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Migration statistics not fit for purpose

Migration statistics that are produced by the Office for National Statistics (ONS) and the Home Office are nothing more than a “blunt instrument” when it comes to measuring, managing and understanding migration to and from the UK.

This is the opinion expressed by the Commons Public Administration Select Committee (PASC) in a recently published report, in which PASC calls for new sources of statistics to provide a full and accurate account of UK migration.

Current statistics lack accuracy

According to PASC, the current sources of migration statistics were established at a time when migration levels were much lower than they are now.

Although efforts have been made to improve their accuracy and relevancy, they are still not up to the task of understanding the scale and complexity of modern migration flows. In particular, PASC believes they are no longer accurate enough to measure the impact of migration on local populations, the social and economic impacts of migration, or the effects of immigration policy.

Current net migration estimates

According to PASC, in the 12 months ending June 2012, net migration was estimated to be around 163,000. This estimate was based primarily on a sample of around 5,000 migrants identified through the International Passenger Survey – a survey of people travelling through airports and seaports in the UK.

PASC claims that estimates calculated in this way are subject to a large margin of error, and do not provide enough information on the types of people entering or leaving the UK to properly measure the social and economic consequences of migration or their impact on local areas.

“Most people would be utterly astonished to learn that there is no attempt to count people as they enter or leave the UK,” said Bernard Jenkin MP, Chair of PASC. “They are amazed when they are told that Government merely estimates that there are half a million immigrants coming into the UK each year.

“This is based on random interviews of around 800,000 people stopped and interviewed at ports and airports each year. Only around 5,000 of those are actual migrants, many of whom may be reticent to give full and frank answers, to say the least,” he added.

Additional problems

PASC also claims that the ONS and Home Office data are incompatible in several respects:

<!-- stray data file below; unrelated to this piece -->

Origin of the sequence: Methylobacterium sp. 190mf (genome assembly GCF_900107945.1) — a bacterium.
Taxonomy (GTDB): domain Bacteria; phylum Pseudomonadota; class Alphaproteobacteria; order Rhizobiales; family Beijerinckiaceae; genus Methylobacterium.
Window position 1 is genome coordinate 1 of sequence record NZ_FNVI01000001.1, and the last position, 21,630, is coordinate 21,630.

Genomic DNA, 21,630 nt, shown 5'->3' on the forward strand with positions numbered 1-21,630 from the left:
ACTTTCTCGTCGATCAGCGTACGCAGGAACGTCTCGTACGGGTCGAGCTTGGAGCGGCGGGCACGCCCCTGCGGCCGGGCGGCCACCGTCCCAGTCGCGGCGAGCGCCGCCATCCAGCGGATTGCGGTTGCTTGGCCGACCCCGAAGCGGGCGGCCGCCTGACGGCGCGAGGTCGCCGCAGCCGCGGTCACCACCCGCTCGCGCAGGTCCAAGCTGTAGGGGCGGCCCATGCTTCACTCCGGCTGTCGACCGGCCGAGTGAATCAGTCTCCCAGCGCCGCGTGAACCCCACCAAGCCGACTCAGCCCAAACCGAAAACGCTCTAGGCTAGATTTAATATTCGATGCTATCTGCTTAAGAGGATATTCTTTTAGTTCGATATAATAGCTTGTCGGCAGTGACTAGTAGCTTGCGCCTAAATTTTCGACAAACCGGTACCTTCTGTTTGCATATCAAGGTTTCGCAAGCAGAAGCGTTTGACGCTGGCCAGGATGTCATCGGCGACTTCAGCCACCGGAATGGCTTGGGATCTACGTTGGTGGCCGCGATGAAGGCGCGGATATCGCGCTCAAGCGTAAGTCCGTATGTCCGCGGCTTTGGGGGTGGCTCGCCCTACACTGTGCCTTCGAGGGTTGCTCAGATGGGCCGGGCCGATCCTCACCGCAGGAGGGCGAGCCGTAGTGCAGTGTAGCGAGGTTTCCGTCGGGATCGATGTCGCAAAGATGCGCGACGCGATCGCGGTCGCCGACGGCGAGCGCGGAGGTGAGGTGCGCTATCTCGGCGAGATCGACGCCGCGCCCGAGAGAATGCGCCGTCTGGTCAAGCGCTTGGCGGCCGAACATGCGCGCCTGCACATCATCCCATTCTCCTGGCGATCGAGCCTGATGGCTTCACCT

• ONS migration estimates contain no information on the immigration status of migrants, and therefore it is not possible to tell how many immigrants identified by the ONS entered the UK in particular visa categories.
  • Home Office statistics do not indicate the number of visa holders with valid leave to remain in the UK, or the number that overstay their leave to remain.

According to PASC, the accuracy and usefulness of the current official migration statistics could be considerably improved if the two sources properly recorded and linked the data they already gather. However, in order to obtain a full and accurate statistical account of migration, the ONS would also need to develop new sources of migration statistics.

Bernard Jenkin commented that as an island nation, with professional statisticians and effective border controls, we could gain decent estimates of who exactly is coming into this country, where they come from, and why they are coming here. Currently, however, the top line numbers for the Government’s 100,000 net migration target are little better than a best guess – and could be out by tens of thousands.

Targeting international students

The PASC report is not the first time the Government has been criticised over its calculation of immigration figures. Indeed, a number of recent criticisms have focused on the fact that that international students are included as permanent migrants in the net migration figure.

Business organisation London First has warned that international students from outwith the EU are being seen as an easy target to help the Government meet its net migration targets – particularly as the Government has very little control over immigration from within the EU. These international students can be very valuable to the UK economy, but they are now choosing to go to other European countries instead because the UK is no longer perceived as welcoming to international students.

Think-tank IPPR has also expressed concerns over the way the Government’s immigration policy and target figures are affecting international students. Associate Director, Sarah Mulley recently pointed out that the Government’s progress towards its net migration target is mainly being driven by falling numbers of international students.

“This decline in international student numbers comes at considerable economic cost to the UK at a time when we can ill afford it,” she said.

Contains Parliamentary information licensed under the Open Parliament Licence v1.0.

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